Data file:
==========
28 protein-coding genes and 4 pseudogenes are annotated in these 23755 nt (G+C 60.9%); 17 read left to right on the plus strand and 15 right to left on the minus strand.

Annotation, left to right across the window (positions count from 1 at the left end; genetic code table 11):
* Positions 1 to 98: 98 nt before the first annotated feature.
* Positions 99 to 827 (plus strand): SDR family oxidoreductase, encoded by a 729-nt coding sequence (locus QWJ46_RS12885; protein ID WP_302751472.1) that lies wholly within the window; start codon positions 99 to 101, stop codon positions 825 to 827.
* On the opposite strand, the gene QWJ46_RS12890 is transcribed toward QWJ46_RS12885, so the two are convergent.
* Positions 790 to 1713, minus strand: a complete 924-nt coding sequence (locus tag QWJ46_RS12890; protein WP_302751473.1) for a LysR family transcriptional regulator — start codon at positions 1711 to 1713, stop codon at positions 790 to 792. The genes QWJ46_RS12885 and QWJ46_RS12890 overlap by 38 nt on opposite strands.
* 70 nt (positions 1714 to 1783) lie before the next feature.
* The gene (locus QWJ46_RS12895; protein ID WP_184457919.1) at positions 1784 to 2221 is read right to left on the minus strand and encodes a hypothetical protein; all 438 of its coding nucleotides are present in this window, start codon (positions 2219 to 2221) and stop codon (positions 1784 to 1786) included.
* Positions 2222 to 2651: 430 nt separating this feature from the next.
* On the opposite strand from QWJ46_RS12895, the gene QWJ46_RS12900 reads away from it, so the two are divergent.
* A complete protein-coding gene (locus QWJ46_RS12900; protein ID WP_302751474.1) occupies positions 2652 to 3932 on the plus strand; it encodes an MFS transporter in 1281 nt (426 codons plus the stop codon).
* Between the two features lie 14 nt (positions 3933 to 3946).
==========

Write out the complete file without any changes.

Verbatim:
28 protein-coding genes and 4 pseudogenes are annotated in these 23755 nt (G+C 60.9%); 17 read left to right on the plus strand and 15 right to left on the minus strand.

Annotation, left to right across the window (positions count from 1 at the left end; genetic code table 11):
* Positions 1 to 98: 98 nt before the first annotated feature.
* Positions 99 to 827 (plus strand): SDR family oxidoreductase, encoded by a 729-nt coding sequence (locus QWJ46_RS12885; protein ID WP_302751472.1) that lies wholly within the window; start codon positions 99 to 101, stop codon positions 825 to 827.
* On the opposite strand, the gene QWJ46_RS12890 is transcribed toward QWJ46_RS12885, so the two are convergent.
* Positions 790 to 1713, minus strand: a complete 924-nt coding sequence (locus tag QWJ46_RS12890; protein WP_302751473.1) for a LysR family transcriptional regulator — start codon at positions 1711 to 1713, stop codon at positions 790 to 792. The genes QWJ46_RS12885 and QWJ46_RS12890 overlap by 38 nt on opposite strands.
* 70 nt (positions 1714 to 1783) lie before the next feature.
* The gene (locus QWJ46_RS12895; protein ID WP_184457919.1) at positions 1784 to 2221 is read right to left on the minus strand and encodes a hypothetical protein; all 438 of its coding nucleotides are present in this window, start codon (positions 2219 to 2221) and stop codon (positions 1784 to 1786) included.
* Positions 2222 to 2651: 430 nt separating this feature from the next.
* On the opposite strand from QWJ46_RS12895, the gene QWJ46_RS12900 reads away from it, so the two are divergent.
* A complete protein-coding gene (locus QWJ46_RS12900; protein ID WP_302751474.1) occupies positions 2652 to 3932 on the plus strand; it encodes an MFS transporter in 1281 nt (426 codons plus the stop codon).
* Between the two features lie 14 nt (positions 3933 to 3946).